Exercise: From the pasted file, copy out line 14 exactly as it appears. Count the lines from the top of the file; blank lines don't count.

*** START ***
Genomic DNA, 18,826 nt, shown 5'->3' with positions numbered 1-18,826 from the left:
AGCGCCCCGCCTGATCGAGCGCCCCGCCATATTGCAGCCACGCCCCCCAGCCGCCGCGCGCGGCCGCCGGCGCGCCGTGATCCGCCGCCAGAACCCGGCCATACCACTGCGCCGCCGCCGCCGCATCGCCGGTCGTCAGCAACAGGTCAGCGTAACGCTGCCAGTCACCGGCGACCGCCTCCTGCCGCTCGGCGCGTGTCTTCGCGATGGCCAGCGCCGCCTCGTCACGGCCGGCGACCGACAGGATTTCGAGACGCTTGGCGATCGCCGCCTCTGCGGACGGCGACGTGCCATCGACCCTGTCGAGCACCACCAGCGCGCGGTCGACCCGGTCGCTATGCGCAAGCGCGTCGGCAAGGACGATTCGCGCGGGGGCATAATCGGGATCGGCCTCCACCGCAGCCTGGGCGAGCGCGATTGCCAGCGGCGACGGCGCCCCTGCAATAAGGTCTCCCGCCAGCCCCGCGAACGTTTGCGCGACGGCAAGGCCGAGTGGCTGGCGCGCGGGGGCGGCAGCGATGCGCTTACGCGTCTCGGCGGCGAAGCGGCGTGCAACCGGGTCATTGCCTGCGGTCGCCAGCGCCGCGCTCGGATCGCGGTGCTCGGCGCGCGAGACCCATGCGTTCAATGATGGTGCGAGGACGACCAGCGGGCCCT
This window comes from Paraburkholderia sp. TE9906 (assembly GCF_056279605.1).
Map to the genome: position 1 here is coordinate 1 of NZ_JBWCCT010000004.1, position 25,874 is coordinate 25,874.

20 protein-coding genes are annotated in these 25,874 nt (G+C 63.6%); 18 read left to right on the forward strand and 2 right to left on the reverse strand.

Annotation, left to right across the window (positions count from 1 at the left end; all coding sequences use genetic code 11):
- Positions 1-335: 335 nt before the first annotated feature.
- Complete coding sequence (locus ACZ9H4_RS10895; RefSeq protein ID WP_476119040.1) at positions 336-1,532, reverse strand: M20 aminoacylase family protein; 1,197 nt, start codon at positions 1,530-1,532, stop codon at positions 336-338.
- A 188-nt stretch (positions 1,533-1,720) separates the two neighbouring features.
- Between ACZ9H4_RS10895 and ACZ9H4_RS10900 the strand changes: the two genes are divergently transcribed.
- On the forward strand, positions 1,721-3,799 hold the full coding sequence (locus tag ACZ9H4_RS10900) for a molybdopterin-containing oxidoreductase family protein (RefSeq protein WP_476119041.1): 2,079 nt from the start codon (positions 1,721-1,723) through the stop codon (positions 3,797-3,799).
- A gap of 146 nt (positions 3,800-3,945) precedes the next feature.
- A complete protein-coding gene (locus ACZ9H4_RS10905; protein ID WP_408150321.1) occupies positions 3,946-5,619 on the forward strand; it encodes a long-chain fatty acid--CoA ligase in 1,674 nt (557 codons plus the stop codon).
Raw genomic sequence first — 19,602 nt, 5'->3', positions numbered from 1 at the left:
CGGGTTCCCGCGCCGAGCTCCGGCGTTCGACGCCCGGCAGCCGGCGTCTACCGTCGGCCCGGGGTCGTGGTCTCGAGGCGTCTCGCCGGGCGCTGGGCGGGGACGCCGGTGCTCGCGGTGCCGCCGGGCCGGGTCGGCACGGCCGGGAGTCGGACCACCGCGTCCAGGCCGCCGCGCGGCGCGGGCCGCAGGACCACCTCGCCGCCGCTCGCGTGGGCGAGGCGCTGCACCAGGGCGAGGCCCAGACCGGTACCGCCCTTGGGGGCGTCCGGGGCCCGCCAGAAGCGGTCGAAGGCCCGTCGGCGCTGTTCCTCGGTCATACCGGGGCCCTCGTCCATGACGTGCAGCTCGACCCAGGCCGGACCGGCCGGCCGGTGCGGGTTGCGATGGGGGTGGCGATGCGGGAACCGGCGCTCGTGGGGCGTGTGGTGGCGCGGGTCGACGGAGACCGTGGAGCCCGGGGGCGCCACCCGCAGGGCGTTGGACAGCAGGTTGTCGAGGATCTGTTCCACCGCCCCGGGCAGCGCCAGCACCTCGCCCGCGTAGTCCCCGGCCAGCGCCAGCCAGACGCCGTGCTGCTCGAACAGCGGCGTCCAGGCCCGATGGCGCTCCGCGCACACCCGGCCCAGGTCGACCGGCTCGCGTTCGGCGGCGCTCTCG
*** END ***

Raw genomic sequence first — 19,602 nt, 5'->3', positions numbered from 1 at the left: